He has a dashing persona, somewhat like Palmer, that creates a connection with the people who cheer him on. In 12 Masters starts from 1999 through 2010, Mickelson made 11 cuts, won three times, was third three times and finished fifth twice. He also finished second to Jordan Spieth in 2015.
Mickelson has won this year, at the classic AT&T Pebble Beach Pro-Am, and he has two third-place finishes early this year, moving up from 70th to 55th on the world golf ranking. He is trying to qualify for the U.S. Open and another shot at winning the Grand Slam. Mickelson has finished second at the U.S. Open six times but has never won it – the only link in the Grand Slam he doesn’t have.
Mickelson has said that he would not accept a special invitation if he does not qualify. The U.S. Golf Association, the tournament’s governing body, has granted a special exemption 52 times since 1966. But Mickelson has been adamant in recent interviews that he could not accept a victory that “was given to him.” There are still ways left to qualify, and one of them is to win the 2020 Masters Tournament.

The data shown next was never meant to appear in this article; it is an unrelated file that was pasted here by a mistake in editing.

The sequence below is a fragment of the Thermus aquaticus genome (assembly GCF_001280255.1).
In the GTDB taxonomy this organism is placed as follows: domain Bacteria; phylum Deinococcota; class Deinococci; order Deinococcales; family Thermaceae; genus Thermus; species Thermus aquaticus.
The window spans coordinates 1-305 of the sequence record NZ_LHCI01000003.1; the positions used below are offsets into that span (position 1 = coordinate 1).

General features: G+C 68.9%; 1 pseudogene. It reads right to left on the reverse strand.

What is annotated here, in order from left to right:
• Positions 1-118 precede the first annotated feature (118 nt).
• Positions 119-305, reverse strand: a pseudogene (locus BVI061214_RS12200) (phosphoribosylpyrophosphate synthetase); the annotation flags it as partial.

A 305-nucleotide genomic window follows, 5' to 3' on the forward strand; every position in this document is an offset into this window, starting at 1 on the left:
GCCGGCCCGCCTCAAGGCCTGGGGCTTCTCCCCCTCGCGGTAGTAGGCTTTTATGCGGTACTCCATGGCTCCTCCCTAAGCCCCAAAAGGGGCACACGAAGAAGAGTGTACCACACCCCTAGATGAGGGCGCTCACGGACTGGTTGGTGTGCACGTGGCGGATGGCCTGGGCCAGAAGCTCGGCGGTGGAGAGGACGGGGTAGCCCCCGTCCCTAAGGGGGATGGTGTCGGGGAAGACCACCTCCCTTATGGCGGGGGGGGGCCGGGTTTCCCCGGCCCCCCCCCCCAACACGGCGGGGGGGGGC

Xander Schauffele | World Golf Ranking 9
Still not a household name, perhaps because most people would be unable to spell it, Xander Schauffele, 26, has been among the best players in the world in the last three years and has risen to No. 9 in the WGR.
Second in the 2019 Masters, a stroke behind winner Tiger Woods and tied with Dustin Johnson and Brooks Koepka, Schauffele has had several good finishes in major tournaments in his short career. In 11 career major starts, Schauffele has finished in a tie for sixth or better five times, including in all three of his U.S. Open starts, and he has been second in the Masters and tied for second in the 2018 Open Championship with Rory McIlroy, Justin Rose and Kevin Kisner, two strokes behind winner Francesco Molinari. He also tied for second at the 2018 Players Championship with Jimmy Walker and Charl Schwartzel, four strokes behind winner Webb Simpson. He finished second three more times, at the 2019 Tour Championship, the WGC-HSBC Championship and at the Sentry Tournament of Champions in January.